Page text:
IDEAS home Printed from
MyIDEAS: Login to save this paper or follow this series

Apples and Oranges: Problems in the Analysis of Comparative Regulatory Governance

  • Minogue, Martin
Registered author(s):

    No abstract is available for this item.

    If you experience problems downloading a file, check if you have the proper application to view it first. In case of further problems read the IDEAS help page. Note that these files are not on the IDEAS site. Please be patient as the files may be large.

    File URL:
    Download Restriction: no

    Paper provided by University of Manchester, Institute for Development Policy and Management (IDPM) in its series Centre on Regulation and Competition (CRC) Working papers with number 30589.

    in new window

    Date of creation: 2005
    Date of revision:
    Handle: RePEc:ags:idpmcr:30589
    Contact details of provider: Postal: Harold Hankins Building, Precinct Centre, Booth Street West, Manchester, M13 9QH
    Phone: +44-161-275-2800
    Fax: +44-161-273-8829
    Web page:

    More information through EDIRC

    References listed on IDEAS
    Please report citation or reference errors to , or , if you are the registered author of the cited work, log in to your RePEc Author Service profile, click on "citations" and make appropriate adjustments.:

    as in new window
    1. Hellman, Joel S. & Jones, Geraint & Kaufmann, daniel, 2000. ""Seize the state, seize the day": state capture, corruption, and influence in transition," Policy Research Working Paper Series 2444, The World Bank.
    2. Beck, Thorsten & Clarke, George & Groff, Alberto & Keefer, Philip & Walsh, Patrick, 2000. "New tools and new tests in comparative political economy - the database of political institutions," Policy Research Working Paper Series 2283, The World Bank.
    3. Levi-Faur, David, 2003. "Comparative Research Designs in the Study of Regulation: How to Increase the Number of Cases Without Compromising the Strengths of Case-Oriented Analysis," Centre on Regulation and Competition (CRC) Working papers 30695, University of Manchester, Institute for Development Policy and Management (IDPM).
    4. Polidano, Charles, 2000. "Measuring Public Sector Capacity," World Development, Elsevier, vol. 28(5), pages 805-822, May.
    5. Stephen Knack & Philip Keefer, 1995. "Institutions And Economic Performance: Cross-Country Tests Using Alternative Institutional Measures," Economics and Politics, Wiley Blackwell, vol. 7(3), pages 207-227, November.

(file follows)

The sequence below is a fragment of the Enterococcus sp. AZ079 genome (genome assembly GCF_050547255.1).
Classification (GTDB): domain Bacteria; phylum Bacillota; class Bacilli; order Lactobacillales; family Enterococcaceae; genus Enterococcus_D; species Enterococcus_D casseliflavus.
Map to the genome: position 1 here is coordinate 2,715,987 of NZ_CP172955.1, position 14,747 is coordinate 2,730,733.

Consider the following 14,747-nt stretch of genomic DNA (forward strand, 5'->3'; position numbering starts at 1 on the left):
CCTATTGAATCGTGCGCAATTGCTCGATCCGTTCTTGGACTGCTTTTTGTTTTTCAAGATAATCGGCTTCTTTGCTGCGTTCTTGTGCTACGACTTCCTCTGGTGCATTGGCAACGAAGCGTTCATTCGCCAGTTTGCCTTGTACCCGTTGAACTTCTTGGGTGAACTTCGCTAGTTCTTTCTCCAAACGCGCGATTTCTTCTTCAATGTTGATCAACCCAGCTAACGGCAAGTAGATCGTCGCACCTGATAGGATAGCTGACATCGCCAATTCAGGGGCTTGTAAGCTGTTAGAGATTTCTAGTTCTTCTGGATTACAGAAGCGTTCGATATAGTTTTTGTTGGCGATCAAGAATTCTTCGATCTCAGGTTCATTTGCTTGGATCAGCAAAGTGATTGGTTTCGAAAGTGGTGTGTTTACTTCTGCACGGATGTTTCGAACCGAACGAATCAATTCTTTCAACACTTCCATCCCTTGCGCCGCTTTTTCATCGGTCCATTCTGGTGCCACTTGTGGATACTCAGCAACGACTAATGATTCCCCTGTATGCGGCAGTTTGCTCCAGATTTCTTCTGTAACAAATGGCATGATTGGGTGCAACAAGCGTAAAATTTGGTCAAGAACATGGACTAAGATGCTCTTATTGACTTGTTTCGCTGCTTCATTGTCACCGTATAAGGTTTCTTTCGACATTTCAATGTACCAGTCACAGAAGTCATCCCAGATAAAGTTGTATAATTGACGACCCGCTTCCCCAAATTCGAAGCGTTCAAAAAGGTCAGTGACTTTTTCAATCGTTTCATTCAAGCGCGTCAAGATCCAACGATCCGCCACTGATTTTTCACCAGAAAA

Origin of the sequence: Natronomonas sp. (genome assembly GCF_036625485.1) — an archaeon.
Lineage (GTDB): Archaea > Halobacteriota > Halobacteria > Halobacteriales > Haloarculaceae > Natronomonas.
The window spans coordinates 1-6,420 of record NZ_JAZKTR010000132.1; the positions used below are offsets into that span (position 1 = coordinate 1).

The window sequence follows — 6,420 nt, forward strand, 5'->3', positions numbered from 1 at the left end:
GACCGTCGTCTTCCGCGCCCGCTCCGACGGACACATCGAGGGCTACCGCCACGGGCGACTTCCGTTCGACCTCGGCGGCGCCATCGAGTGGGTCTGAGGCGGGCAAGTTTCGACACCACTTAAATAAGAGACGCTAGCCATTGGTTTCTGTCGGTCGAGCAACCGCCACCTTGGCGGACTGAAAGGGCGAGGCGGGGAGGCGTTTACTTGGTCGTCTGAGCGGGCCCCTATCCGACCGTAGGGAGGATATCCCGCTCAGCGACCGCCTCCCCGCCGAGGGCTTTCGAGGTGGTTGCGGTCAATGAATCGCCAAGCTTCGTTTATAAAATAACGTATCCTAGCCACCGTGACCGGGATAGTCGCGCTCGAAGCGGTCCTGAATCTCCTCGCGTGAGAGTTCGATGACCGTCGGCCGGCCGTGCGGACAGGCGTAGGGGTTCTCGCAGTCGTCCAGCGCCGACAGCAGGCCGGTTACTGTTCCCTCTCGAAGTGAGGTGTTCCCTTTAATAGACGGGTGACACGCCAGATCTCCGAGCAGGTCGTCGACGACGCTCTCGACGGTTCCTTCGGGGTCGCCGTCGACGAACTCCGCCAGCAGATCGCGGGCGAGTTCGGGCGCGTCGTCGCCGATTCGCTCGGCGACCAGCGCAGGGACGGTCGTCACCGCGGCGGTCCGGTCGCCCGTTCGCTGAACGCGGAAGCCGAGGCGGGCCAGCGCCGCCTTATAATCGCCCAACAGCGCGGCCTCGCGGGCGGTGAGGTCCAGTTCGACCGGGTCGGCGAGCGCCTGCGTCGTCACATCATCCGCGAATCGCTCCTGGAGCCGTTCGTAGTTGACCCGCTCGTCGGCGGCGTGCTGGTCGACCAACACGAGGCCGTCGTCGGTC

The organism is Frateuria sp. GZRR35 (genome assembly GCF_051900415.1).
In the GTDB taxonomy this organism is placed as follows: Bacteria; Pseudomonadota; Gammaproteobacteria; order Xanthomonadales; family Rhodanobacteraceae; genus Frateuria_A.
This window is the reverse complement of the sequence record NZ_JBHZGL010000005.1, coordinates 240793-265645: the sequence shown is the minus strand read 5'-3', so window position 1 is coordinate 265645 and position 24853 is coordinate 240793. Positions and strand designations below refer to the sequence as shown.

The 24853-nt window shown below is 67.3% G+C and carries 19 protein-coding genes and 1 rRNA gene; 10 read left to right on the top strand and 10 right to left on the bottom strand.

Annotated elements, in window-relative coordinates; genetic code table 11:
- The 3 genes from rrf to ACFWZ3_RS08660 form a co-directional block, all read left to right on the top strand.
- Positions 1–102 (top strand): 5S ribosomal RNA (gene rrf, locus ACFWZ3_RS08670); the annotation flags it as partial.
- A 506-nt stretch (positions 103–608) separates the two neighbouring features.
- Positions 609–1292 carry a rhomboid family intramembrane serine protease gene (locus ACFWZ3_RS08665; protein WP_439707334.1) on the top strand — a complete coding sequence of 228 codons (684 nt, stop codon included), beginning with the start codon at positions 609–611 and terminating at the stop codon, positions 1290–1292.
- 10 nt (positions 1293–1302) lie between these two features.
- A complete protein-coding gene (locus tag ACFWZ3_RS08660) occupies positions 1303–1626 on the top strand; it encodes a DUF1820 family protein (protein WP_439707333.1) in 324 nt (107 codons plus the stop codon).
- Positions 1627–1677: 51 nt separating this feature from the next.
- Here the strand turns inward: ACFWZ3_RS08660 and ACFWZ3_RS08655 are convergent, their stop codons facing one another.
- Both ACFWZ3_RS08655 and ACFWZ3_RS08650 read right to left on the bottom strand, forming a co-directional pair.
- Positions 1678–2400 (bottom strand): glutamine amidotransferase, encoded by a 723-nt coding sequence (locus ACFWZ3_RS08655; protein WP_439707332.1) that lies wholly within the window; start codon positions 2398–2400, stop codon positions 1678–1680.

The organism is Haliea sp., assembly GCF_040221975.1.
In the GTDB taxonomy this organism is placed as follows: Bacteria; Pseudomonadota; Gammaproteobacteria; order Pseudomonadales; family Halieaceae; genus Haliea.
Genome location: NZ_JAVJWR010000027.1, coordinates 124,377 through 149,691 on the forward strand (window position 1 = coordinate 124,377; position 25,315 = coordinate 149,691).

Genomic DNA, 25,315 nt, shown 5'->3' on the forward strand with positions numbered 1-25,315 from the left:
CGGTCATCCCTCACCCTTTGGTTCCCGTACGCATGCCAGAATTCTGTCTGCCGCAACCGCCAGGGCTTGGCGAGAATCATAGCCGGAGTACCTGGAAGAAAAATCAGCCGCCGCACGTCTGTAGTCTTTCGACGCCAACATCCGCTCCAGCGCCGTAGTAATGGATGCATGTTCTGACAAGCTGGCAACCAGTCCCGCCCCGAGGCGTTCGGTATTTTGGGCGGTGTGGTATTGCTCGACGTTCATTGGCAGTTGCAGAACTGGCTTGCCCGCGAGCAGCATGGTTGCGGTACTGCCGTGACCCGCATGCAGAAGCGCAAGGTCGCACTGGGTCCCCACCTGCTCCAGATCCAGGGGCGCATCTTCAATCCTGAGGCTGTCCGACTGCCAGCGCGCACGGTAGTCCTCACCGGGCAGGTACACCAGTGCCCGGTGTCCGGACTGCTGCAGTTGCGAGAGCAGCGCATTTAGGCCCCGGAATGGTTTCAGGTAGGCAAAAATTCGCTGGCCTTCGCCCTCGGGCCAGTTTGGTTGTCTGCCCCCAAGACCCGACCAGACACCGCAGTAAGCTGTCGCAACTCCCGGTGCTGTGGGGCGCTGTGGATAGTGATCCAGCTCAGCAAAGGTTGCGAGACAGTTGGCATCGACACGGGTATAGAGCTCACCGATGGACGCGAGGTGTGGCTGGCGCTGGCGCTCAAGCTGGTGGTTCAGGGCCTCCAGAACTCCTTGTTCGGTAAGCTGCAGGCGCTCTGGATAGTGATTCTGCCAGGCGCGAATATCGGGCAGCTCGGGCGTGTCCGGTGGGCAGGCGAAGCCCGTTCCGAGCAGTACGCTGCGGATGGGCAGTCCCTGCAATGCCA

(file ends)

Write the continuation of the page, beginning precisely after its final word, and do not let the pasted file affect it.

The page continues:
6. Rauch, James E. & Evans, Peter B., 2000. "Bureaucratic structure and bureaucratic performance in less developed countries," Journal of Public Economics, Elsevier, vol. 75(1), pages 49-71, January.
    7. Kaufmann, Daniel & Kraay, Aart, 2002. "Growth without governance," Policy Research Working Paper Series 2928, The World Bank.
    8. Guasch, J. Luis & Hahn, Robert W., 1997. "The costs and benefits of regulation : implications for developing countries," Policy Research Working Paper Series 1773, The World Bank.
    9. Mitlin, Diana, 2004. "Beyond Second Best: The Whys, Hows and Wherefores of Water Subsidies," Centre on Regulation and Competition (CRC) Working papers 30700, University of Manchester, Institute for Development Policy and Management (IDPM).
    10. Manning, Nick & Mukherjee, Ranjana & Gokcekus, Omer, 2000. "Public officials and their institutional environment - an analytical model for assessing the impact of institutional change on public sector performance," Policy Research Working Paper Series 2427, The World Bank.
    Full references (including those not matched with items on IDEAS)

    This item is not listed on Wikipedia, on a reading list or among the top items on IDEAS.

    When requesting a correction, please mention this item's handle: RePEc:ags:idpmcr:30589. See general information about how to correct material in RePEc.

    For technical questions regarding this item, or to correct its authors, title, abstract, bibliographic or download information, contact: (AgEcon Search)

    If you have authored this item and are not yet registered with RePEc, we encourage you to do it here. This allows to link your profile to this item. It also allows you to accept potential citations to this item that we are uncertain about.

    If references are entirely missing, you can add them using this form.

    If the full references list an item that is present in RePEc, but the system did not link to it, you can help with this form.

    If you know of missing items citing this one, you can help us creating those links by adding the relevant references in the same way as above, for each refering item. If you are a registered author of this item, you may also want to check the "citations" tab in your profile, as there may be some citations waiting for confirmation.

    Please note that corrections may take a couple of weeks to filter through the various RePEc services.

    This information is provided to you by IDEAS at the Research Division of the Federal Reserve Bank of St. Louis using RePEc data.